There I was, a highly skilled doctor in the middle of the jungle with a man who could read my mind and insert his own thoughts as well. He probably had followed my entire train of thought just then. I gathered myself and through the translator this time – a mode of conversing I found much less terrifying than telepathy – I learned more about the patient.

The sign that made his death a foregone conclusion was that he had turned to face the wall. It was as maddeningly simple as that. No tests, blood samples, or highly advanced machinery would have brought about the same level of certainty to this shaman or, at this point, to me as well.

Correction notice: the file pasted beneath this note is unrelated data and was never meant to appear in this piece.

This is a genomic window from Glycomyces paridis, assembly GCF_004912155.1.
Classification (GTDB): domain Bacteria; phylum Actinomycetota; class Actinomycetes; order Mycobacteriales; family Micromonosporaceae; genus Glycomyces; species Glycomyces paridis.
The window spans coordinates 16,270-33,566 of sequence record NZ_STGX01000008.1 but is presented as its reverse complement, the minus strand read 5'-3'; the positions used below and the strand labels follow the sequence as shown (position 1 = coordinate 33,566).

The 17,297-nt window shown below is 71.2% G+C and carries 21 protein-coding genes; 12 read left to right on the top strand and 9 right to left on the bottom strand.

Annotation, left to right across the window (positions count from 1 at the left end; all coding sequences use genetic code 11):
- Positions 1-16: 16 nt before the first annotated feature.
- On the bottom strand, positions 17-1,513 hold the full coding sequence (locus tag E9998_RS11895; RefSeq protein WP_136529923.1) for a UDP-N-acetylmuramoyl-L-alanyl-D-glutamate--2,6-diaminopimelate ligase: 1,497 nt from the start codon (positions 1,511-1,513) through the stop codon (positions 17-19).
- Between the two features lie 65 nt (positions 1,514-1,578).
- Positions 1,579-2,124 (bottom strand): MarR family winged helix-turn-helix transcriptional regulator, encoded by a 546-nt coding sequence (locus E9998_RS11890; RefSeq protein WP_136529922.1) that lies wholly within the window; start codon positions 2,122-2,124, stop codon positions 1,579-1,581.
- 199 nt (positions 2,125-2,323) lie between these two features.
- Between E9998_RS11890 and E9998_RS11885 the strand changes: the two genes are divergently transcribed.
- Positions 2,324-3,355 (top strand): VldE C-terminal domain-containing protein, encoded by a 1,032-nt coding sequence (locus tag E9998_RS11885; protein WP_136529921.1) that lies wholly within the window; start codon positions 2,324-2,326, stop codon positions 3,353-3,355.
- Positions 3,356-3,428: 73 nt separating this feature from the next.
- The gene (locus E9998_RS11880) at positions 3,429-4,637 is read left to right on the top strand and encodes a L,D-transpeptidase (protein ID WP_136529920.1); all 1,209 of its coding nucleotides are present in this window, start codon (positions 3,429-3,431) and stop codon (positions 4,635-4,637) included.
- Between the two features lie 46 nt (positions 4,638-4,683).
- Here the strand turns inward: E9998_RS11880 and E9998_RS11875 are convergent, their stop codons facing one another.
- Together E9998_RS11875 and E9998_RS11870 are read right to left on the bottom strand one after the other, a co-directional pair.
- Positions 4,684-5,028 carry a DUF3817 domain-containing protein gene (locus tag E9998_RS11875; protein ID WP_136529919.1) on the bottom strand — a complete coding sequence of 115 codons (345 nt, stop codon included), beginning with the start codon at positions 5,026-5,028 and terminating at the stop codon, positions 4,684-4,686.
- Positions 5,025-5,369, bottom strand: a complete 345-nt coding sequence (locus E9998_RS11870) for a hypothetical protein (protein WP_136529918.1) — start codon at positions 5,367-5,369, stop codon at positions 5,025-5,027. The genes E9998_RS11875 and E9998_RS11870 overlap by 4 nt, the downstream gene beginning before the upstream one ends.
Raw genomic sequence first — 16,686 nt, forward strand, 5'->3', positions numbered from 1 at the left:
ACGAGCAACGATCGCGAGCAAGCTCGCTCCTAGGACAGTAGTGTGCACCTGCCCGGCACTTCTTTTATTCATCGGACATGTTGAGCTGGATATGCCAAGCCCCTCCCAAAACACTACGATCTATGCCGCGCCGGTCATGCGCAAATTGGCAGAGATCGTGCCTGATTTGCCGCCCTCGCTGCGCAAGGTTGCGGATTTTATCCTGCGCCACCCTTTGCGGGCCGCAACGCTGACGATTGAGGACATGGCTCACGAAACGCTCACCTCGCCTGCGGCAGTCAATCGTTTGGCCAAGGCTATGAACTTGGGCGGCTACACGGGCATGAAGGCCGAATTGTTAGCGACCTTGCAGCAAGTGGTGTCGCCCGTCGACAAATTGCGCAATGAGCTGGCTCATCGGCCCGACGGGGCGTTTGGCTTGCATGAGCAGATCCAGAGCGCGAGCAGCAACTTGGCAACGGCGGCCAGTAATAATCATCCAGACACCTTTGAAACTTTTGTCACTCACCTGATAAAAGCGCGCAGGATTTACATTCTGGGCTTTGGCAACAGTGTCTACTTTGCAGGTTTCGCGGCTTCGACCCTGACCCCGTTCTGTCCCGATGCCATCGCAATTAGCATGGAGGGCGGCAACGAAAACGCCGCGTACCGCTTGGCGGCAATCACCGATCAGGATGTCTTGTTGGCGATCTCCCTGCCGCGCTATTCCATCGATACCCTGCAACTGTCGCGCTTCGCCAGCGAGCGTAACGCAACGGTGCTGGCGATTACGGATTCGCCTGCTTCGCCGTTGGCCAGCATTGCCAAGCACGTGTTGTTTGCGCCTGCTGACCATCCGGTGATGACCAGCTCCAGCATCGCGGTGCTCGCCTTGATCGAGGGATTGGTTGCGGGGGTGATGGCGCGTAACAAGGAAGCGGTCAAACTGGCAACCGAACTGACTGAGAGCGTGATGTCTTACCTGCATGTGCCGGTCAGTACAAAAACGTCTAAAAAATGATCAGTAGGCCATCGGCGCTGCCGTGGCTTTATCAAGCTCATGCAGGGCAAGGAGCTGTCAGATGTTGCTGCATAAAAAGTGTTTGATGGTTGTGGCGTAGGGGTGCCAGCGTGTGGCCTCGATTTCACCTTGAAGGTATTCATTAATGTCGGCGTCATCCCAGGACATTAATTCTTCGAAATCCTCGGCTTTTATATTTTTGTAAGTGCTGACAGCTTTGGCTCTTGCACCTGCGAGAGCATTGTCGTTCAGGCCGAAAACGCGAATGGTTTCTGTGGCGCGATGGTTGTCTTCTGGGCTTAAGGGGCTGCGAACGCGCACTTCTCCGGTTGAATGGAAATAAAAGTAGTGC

What the medicine man in the jungle had taught me were two very important things. The first was that telepathy was not just a myth – I had experienced it myself, and although I had no clinical explanation for it, I knew it as well as I know my name that we had communicated without using words.

The second – and one I think of to this day as I treat my patients – is that there are signs that can’t be found in a diagnostic manual or test results that indicate the status of a patient. It’s changed the way I observe my patients, and it has honed my sensitivity to their symptoms – both the ones they describe, and the ones they don’t even know they’re showing.